Gillian barely noticed. Up close, it
was obvious that she was in even more trouble than she’d thought.
The fact that the stranger was dead wasn’t a good sign. That he was
still walking around was worse.
They stared at each other, and he smiled
slightly at her start of recognition. He had a nice face—young,
as if that meant anything—with clear, unmarked skin, a head of dark
brown curls and a small goatee. The last would have been amusing under
other circumstances, as if he was trying to make his pleasant face
appear more sinister.
She wondered why he didn’t just bare his fangs.
“I don’t see as it makes a difference, if
you’re aiming to feed off her,” the guard said, angry, but smart enough
not to show it.
Those liquid dark eyes swept over her. “What I do with her is my affair.”
“Ah. Some sport beforehand,
then. I’d not risk it, meself. One of my men tried the
night she was brought in, and the bitch cursed him. He’s in a bad way,
“How tragic.” The vampire sounded amused.
The guard must have thought so, too,
because his already florid features flushed even darker. “See if you’re
laughing with a pillicock the size of a pin!” he spat.
The vampire ignored him and put a hand
beneath Gillian’s arm, helping her to stand. “I’d let you out of
those, but I’m afraid you’d hex me,” he said cheerfully, nodding at her
cuffs. “And I like my privities the way they are.” He
glanced at the guard. “Tell me about her.”
“One of them that’s been operating out of
the thicket,” the man said resentfully, referring to Maidenhead thicket
on the road between London and Bristol, where Gillian’s group had had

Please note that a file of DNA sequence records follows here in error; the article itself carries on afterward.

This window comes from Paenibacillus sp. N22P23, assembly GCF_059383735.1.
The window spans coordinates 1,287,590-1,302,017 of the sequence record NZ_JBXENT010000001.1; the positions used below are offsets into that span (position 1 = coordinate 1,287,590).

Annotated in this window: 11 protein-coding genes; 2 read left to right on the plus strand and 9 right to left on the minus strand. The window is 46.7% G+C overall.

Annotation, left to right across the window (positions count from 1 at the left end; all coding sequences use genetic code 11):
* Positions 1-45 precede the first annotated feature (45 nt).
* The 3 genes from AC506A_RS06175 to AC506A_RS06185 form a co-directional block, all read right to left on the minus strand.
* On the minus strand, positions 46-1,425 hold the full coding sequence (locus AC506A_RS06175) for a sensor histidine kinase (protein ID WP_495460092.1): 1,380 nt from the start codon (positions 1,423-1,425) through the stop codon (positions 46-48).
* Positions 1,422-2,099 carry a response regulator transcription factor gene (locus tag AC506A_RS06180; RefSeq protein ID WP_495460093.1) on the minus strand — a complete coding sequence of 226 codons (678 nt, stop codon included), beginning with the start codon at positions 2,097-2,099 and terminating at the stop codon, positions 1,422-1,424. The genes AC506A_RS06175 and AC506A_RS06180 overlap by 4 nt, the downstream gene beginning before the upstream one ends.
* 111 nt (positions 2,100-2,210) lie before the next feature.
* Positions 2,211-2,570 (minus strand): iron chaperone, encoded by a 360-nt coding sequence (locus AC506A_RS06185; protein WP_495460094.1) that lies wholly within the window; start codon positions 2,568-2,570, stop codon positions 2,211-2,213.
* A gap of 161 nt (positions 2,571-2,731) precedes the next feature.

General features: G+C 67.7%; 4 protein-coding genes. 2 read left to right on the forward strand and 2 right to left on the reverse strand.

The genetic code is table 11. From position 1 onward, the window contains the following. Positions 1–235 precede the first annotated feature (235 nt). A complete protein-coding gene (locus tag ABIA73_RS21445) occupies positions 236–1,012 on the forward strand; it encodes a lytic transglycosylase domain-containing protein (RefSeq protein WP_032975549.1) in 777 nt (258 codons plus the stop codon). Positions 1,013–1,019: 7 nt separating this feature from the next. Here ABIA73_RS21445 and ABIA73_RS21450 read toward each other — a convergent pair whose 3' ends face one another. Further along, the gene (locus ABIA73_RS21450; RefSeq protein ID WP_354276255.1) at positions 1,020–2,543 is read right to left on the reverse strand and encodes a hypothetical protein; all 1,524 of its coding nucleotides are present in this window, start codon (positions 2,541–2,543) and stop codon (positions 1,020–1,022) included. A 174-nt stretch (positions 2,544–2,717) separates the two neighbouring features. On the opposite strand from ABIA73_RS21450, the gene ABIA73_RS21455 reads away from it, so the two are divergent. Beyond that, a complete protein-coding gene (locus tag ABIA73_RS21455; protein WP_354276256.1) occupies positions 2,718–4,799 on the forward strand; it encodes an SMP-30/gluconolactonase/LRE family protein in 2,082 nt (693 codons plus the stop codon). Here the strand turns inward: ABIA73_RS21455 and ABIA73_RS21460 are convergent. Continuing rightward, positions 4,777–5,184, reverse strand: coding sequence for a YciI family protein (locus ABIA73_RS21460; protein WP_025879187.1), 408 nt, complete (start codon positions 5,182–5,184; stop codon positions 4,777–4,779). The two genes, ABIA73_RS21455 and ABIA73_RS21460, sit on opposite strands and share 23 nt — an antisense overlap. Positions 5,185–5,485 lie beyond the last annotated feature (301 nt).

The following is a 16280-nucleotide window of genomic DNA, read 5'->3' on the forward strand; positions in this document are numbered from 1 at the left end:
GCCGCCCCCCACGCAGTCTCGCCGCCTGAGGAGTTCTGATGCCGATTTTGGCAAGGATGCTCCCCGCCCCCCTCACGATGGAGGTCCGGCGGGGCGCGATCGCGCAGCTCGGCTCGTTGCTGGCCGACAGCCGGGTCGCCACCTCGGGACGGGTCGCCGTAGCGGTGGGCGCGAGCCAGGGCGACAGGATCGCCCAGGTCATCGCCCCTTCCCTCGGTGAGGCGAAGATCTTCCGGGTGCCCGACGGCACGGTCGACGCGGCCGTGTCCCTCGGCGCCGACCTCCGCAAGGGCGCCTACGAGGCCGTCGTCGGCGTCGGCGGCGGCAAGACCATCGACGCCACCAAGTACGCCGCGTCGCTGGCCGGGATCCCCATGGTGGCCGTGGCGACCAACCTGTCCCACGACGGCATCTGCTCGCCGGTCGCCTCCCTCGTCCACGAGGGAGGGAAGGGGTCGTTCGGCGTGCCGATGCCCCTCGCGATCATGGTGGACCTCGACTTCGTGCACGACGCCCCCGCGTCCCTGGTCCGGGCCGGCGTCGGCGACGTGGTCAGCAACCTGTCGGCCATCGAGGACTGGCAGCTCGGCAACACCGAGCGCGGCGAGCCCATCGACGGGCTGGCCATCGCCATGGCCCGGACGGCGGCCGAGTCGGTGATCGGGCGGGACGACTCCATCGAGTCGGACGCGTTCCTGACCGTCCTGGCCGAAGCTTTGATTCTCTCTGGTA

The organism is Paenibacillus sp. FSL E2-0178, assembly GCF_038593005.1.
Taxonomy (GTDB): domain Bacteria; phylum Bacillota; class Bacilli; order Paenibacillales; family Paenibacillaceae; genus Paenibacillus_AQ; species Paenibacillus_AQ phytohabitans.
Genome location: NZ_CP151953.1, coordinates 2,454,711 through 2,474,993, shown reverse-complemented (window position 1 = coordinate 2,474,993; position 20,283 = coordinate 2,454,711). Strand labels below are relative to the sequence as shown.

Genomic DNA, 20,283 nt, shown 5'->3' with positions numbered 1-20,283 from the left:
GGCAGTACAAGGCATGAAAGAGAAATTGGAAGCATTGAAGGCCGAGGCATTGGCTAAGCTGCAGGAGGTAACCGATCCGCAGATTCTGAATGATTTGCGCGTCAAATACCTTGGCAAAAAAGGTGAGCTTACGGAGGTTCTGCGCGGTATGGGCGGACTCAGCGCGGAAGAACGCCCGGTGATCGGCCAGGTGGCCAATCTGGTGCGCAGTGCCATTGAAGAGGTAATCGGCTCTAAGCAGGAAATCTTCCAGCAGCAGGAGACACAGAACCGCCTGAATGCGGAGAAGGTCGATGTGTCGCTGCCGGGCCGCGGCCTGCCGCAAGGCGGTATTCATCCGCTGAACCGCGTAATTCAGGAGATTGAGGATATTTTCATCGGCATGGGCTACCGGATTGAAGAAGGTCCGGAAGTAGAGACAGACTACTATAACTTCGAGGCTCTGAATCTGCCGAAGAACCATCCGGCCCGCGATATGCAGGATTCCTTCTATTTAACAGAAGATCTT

some success relieving travellers of their excess wealth.
“Ah, yes. I met a robber there
myself, not long ago.” The vampire smiled at her. “He was
Gillian just stared. Did he always talk to his food this much before eating it?
“But I must say,” he commented, his eyes on
her worn gown, greasy red hair and dirty face. “For a member of one of
the most notorious gangs of thieves in England, you do not look very
Maybe I would, she thought furiously, if I didn’t have to spend most of my time avoiding people like you.
Once, she’d had protection from his
kind. She’d been a member of one of the Druid covens that had
ruled the supernatural part of the British Isles for time out of
mind. But that had been before the arrival of the so-called
“Silver Circle,” an ancient society of light magic users who had
brought nothing but darkness to England.
They had arrived in force ten years ago, as
refugees of a vicious war on the continent. The religious
tensions that culminated with Spain launching the Armada had offered an
opportunity to one of the Circle’s oldest enemies. A group of
dark mages known as the Black Circle had joined forces with the
Inquisition under the pretense of helping to stamp out heresy.
And by all accounts, they had been brutally efficient at hunting down
their light counterparts.
But their suffering hadn’t made the Silver
Circle noticeably gentler on anyone else. They had but one goal
in mind—to rebuild their forces and retake control of magical
Europe. And they intended to start with England.